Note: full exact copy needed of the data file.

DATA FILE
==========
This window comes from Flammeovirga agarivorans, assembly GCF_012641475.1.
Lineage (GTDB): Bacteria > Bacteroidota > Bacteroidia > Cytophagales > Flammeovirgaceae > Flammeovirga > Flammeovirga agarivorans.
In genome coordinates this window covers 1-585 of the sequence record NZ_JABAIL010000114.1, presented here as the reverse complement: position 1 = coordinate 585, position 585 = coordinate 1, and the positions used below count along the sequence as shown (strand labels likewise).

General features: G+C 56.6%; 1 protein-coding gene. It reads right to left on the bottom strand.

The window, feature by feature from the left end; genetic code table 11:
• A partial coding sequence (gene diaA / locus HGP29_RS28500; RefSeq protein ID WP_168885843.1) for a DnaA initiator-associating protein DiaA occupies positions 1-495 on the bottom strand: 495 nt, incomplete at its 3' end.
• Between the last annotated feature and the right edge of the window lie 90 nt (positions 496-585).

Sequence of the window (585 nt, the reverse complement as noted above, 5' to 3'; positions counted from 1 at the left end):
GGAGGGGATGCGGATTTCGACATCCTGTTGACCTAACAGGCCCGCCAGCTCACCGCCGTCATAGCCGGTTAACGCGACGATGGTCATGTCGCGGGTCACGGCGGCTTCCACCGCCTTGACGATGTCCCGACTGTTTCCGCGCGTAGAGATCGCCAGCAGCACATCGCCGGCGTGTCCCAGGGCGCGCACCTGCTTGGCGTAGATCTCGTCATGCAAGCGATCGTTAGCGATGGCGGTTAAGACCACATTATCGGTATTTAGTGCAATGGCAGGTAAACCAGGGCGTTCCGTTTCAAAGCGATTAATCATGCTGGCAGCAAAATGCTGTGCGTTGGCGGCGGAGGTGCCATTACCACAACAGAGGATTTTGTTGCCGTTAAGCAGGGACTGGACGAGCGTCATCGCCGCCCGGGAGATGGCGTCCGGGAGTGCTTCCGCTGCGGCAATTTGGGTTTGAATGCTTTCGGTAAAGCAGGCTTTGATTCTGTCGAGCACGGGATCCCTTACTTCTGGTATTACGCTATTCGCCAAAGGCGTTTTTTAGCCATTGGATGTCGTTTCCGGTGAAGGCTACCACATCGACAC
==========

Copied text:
This window comes from Flammeovirga agarivorans, assembly GCF_012641475.1.
Lineage (GTDB): Bacteria > Bacteroidota > Bacteroidia > Cytophagales > Flammeovirgaceae > Flammeovirga > Flammeovirga agarivorans.
In genome coordinates this window covers 1-585 of the sequence record NZ_JABAIL010000114.1, presented here as the reverse complement: position 1 = coordinate 585, position 585 = coordinate 1, and the positions used below count along the sequence as shown (strand labels likewise).

General features: G+C 56.6%; 1 protein-coding gene. It reads right to left on the bottom strand.

The window, feature by feature from the left end; genetic code table 11:
• A partial coding sequence (gene diaA / locus HGP29_RS28500; RefSeq protein ID WP_168885843.1) for a DnaA initiator-associating protein DiaA occupies positions 1-495 on the bottom strand: 495 nt, incomplete at its 3' end.
• Between the last annotated feature and the right edge of the window lie 90 nt (positions 496-585).

Sequence of the window (585 nt, the reverse complement as noted above, 5' to 3'; positions counted from 1 at the left end):
GGAGGGGATGCGGATTTCGACATCCTGTTGACCTAACAGGCCCGCCAGCTCACCGCCGTCATAGCCGGTTAACGCGACGATGGTCATGTCGCGGGTCACGGCGGCTTCCACCGCCTTGACGATGTCCCGACTGTTTCCGCGCGTAGAGATCGCCAGCAGCACATCGCCGGCGTGTCCCAGGGCGCGCACCTGCTTGGCGTAGATCTCGTCATGCAAGCGATCGTTAGCGATGGCGGTTAAGACCACATTATCGGTATTTAGTGCAATGGCAGGTAAACCAGGGCGTTCCGTTTCAAAGCGATTAATCATGCTGGCAGCAAAATGCTGTGCGTTGGCGGCGGAGGTGCCATTACCACAACAGAGGATTTTGTTGCCGTTAAGCAGGGACTGGACGAGCGTCATCGCCGCCCGGGAGATGGCGTCCGGGAGTGCTTCCGCTGCGGCAATTTGGGTTTGAATGCTTTCGGTAAAGCAGGCTTTGATTCTGTCGAGCACGGGATCCCTTACTTCTGGTATTACGCTATTCGCCAAAGGCGTTTTTTAGCCATTGGATGTCGTTTCCGGTGAAGGCTACCACATCGACAC